Director’s Therapy Dogs Provide Comfort In Trying Times

Buddy and Nugget shed more love than hair — and if you’ve seen the back of their ride you know that’s saying something.

The owner of these two rambunctious Golden Retrievers would be happy to keep all that love to himself. But Michael Sigman, Ph.D., director of the National Center for Forensic Science, has other plans.

Sigman was introduced to therapy dogs when he took the first of his dogs, Buddy, to obedience training. The trainer mentioned that in addition to obedience and agility, he could qualify Buddy to work with people who need a little extra comfort.

Unlike service dogs, which help people with disabilities like blindness or frequent seizures, therapy dogs are trained to be still and provide a calming presence. You can find them in courtrooms helping children testify about traumatic experiences; soothing victims after a mass shooting; or, in the case of Buddy and Nugget, walking the hallways of elder care facilities and making the rounds with students during finals week.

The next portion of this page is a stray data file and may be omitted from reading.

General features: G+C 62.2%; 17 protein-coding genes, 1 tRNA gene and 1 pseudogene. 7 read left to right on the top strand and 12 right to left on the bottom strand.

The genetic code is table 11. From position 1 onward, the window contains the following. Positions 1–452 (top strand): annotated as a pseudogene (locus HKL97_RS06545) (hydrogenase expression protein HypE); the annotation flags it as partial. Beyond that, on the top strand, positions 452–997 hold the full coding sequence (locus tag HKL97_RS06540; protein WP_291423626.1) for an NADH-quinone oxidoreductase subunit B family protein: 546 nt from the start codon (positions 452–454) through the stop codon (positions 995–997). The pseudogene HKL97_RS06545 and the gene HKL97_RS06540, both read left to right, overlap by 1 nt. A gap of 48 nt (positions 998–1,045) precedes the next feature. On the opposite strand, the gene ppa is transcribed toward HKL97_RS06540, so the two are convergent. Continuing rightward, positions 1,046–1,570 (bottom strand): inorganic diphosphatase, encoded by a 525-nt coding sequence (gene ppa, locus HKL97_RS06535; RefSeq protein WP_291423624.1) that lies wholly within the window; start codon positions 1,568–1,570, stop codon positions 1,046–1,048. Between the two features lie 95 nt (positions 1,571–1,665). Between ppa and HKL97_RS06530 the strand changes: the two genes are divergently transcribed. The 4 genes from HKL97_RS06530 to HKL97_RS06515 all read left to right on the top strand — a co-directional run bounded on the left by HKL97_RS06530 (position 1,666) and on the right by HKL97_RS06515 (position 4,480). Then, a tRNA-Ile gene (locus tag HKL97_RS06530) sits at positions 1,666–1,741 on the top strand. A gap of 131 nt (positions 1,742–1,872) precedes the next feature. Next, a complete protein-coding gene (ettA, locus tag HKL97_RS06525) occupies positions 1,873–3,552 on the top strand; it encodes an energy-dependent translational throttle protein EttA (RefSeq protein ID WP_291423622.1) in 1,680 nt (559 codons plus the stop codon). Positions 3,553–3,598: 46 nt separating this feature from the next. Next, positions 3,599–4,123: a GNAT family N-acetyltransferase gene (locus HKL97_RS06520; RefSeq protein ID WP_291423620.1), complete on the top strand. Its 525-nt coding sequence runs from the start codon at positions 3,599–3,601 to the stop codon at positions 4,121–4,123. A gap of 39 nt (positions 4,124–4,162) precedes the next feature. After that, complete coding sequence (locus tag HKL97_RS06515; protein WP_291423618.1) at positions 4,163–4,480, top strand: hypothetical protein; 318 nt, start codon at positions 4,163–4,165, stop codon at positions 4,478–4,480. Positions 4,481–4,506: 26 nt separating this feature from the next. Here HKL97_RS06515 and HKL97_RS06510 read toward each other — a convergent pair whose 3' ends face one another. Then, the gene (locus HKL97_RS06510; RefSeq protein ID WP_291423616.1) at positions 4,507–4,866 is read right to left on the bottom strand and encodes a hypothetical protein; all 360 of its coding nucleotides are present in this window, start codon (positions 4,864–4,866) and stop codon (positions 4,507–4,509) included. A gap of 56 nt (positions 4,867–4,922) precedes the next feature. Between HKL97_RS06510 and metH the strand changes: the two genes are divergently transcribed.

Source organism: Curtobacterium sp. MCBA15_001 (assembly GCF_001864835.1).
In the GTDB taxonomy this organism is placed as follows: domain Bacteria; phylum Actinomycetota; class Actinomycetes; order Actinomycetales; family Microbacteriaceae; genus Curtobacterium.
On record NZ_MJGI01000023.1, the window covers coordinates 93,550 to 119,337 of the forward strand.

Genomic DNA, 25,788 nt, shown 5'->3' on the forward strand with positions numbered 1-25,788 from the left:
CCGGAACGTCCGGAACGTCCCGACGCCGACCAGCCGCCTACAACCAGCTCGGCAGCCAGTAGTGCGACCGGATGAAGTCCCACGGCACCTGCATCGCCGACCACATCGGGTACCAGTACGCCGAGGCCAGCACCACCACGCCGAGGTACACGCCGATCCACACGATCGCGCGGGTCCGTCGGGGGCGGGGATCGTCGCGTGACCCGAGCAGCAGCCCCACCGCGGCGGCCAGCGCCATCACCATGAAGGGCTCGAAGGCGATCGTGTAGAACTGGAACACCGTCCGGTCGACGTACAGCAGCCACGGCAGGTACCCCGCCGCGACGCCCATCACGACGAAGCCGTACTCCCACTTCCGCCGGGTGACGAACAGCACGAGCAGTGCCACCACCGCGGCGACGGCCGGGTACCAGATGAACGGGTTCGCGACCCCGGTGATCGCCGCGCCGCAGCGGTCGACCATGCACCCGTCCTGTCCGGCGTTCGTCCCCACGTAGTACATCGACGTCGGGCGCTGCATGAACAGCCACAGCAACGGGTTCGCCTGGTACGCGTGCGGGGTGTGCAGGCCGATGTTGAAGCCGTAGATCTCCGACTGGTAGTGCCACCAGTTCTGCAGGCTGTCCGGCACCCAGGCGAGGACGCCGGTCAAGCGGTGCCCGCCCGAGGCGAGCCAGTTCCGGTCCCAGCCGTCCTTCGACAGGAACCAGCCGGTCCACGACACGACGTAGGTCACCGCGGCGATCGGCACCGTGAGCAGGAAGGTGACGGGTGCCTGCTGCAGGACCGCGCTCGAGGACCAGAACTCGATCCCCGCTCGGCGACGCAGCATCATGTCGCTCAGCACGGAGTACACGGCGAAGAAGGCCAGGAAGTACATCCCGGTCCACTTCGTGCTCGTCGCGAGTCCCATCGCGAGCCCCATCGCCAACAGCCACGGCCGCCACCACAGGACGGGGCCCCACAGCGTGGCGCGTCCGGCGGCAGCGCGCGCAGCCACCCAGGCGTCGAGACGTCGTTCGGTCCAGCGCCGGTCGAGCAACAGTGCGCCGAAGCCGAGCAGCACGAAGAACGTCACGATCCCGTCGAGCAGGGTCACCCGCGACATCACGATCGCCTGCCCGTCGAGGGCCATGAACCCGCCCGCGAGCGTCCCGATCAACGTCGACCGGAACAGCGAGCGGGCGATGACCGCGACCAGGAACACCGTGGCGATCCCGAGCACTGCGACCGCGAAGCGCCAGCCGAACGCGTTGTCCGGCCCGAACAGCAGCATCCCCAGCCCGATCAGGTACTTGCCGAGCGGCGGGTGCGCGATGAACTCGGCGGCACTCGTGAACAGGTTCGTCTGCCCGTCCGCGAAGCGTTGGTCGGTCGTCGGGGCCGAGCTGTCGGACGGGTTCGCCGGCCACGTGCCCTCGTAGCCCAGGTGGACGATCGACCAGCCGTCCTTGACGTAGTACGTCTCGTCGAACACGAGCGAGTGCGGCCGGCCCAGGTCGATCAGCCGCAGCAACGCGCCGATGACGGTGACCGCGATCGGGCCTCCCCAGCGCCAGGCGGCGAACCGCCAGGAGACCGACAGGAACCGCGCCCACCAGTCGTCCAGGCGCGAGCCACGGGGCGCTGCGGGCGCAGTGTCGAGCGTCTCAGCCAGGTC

In the instance of elder care, Sigman said the dogs are particularly powerful for people living with dementia. The dogs take them back to the past, especially if they had pets.

“They can’t always express what they’re feeling, but you can see in their face it’s a good experience for them,” Sigman said.

Multiple scientific studies validate and quantify the good feeling that comes with snuggling with pets. Washington State University found in 2019 that just 10 minutes of play time lowered cortisol levels (your stress hormone) for a full day.

That goodwill is a two-way street. Sigman feels just as rewarded sharing his dogs with people who need them most.

“Getting to share the dogs is really important to me,” Sigman said.


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